"We've acknowledged people's constitutional right to gather and have their voices heard … but limits have been temporarily placed on those rights and freedoms in the interests of public safety and the health of our citizens," he said.
City in process of serving two tickets
Chief bylaw officer Ryan Pleckaitis also provided an update on the city's enforcement for community standards at the conference.
The city is in the process of serving two tickets under the Public Health Act stemming from incidents that occurred around City Hall on Sunday and Wednesday, Pleckaitis said.
There are additional fines that the city will serve in relation to these incidents, and under a number of other bylaws, Pleckaitis said.
He wanted to remind citizens that a first offence is $1,200 while further offences are up to $100,000.
In regards to a request the city has made, asking that the province expand more authority to enforce restrictions to Level 2 peace officers, Pleckaitis said there have been no developments.
"Unfortunately, I don't have much news on this front. However, we've had good dialogue with the province this week … and we hope to hear back soon," Pleckaitis said.
Like Neufeld, Pleckaitis said bylaw officers would focus on those who blatantly disregard the rules.
New Year's Eve fireworks cancelled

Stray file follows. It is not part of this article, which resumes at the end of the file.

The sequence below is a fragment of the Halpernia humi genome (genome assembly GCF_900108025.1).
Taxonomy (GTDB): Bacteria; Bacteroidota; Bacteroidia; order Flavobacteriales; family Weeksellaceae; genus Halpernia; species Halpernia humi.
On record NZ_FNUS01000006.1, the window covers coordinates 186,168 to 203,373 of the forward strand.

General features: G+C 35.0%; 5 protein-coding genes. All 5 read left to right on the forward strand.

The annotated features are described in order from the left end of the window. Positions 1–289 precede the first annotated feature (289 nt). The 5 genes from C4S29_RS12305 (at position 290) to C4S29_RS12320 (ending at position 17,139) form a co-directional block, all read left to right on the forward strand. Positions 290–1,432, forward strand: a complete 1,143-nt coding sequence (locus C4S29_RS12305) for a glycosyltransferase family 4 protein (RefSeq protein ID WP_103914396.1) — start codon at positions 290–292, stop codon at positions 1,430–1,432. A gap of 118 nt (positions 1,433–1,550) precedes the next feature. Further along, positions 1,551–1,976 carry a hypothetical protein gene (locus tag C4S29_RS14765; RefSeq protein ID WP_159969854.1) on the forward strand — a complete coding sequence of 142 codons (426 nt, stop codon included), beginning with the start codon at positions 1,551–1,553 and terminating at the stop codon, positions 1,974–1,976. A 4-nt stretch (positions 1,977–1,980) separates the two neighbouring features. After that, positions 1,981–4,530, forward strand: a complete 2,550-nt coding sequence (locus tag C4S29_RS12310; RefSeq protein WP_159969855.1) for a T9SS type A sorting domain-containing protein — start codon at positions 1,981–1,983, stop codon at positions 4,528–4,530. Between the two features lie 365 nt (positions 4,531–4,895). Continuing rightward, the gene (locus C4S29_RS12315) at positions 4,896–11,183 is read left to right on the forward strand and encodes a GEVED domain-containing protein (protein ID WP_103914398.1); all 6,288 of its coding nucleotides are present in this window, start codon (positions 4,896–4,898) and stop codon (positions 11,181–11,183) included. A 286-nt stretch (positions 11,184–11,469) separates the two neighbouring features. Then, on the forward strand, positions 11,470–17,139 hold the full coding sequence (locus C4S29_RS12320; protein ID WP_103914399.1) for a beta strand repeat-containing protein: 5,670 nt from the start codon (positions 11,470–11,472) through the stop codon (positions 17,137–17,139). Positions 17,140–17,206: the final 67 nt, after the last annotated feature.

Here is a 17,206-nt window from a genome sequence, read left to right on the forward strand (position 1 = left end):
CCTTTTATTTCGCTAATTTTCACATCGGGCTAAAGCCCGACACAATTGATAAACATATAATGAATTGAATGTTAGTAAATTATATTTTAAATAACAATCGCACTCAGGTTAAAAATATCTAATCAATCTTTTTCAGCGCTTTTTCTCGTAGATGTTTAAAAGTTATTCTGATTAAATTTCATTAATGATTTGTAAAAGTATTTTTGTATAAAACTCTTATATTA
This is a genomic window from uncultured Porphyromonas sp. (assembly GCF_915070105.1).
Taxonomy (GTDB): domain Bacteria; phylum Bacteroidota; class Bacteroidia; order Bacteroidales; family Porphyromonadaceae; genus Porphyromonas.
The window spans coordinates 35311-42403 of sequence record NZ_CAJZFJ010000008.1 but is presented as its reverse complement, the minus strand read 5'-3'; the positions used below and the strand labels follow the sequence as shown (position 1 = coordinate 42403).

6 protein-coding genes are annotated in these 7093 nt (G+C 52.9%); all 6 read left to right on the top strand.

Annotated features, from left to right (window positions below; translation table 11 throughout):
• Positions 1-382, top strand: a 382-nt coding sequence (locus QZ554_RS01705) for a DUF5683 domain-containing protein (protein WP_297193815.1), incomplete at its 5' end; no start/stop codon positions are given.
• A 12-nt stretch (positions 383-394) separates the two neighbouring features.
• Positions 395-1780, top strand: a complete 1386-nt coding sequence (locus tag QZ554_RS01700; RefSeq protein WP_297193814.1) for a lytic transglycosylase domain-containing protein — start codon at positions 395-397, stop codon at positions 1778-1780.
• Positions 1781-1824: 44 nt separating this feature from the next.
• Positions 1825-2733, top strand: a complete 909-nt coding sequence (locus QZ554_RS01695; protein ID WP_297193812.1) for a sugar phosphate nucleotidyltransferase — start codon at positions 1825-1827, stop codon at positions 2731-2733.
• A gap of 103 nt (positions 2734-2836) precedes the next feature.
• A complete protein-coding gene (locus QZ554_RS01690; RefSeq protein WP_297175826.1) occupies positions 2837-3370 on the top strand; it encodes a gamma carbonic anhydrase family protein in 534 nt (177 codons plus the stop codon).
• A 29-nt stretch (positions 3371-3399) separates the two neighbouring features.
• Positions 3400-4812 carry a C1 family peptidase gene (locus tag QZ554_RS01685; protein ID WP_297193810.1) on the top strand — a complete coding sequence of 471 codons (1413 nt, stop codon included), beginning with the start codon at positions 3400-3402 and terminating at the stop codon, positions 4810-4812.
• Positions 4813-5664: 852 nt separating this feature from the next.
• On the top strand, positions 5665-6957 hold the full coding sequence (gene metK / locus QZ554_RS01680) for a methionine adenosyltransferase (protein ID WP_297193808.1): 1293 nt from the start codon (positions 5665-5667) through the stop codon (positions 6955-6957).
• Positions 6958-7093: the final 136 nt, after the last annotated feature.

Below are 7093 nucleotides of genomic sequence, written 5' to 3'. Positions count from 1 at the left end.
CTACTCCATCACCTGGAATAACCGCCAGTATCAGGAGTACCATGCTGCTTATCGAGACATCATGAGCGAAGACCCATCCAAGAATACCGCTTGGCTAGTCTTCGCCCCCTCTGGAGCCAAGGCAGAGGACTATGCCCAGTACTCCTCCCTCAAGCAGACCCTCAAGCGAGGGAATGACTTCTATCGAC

Mayor Naheed Nenshi and Sue Henry, chief of the Calgary Emergency Management Agency, were also at the conference and provided brief updates.
Nenshi said that the city's New Year's Eve fireworks and celebrations would be cancelled this year because of COVID-19, and said the city will have more information on alternative, safe and less expensive options for New Year's in the coming weeks.
"There are many ways you can mark the occasion by staying safe and, of course, we encourage you to stay home this year so you can stay safe and healthy," said Nenshi.
"There are opportunities to celebrate outdoors in small groups. The city has the winter fire pits program … [and] plenty of toboggan hills and cross-country skiing tracks in park and pathways. Some outdoor skating rinks will be available, including Olympic plaza."
Park fire pit program 'huge success'
Henry said the city's community fire pit initiative, which has set up fire pits at select parks across the city, has been such a success that additional staff will be added to manage it.
They are also looking at adding additional fire pits to meet demand, she said.
"This program has so far been a huge success. As of this morning, we have had over 900 requests to book," Henry said.
In order to support local businesses during the holidays and expand curbside pickup, the city will remove rush hour parking restrictions in three districts, Dec. 7-27.
"This means on a weekday at 3:30 or 4 p.m., you can remain parked if you are in one of the three participating zones where ParkPlus zones transition into a no stopping zone," Henry said.
The three neighbourhoods include:
Kensington Business Revitalization Zone.
4th Street S.W.
17th Avenue S.W.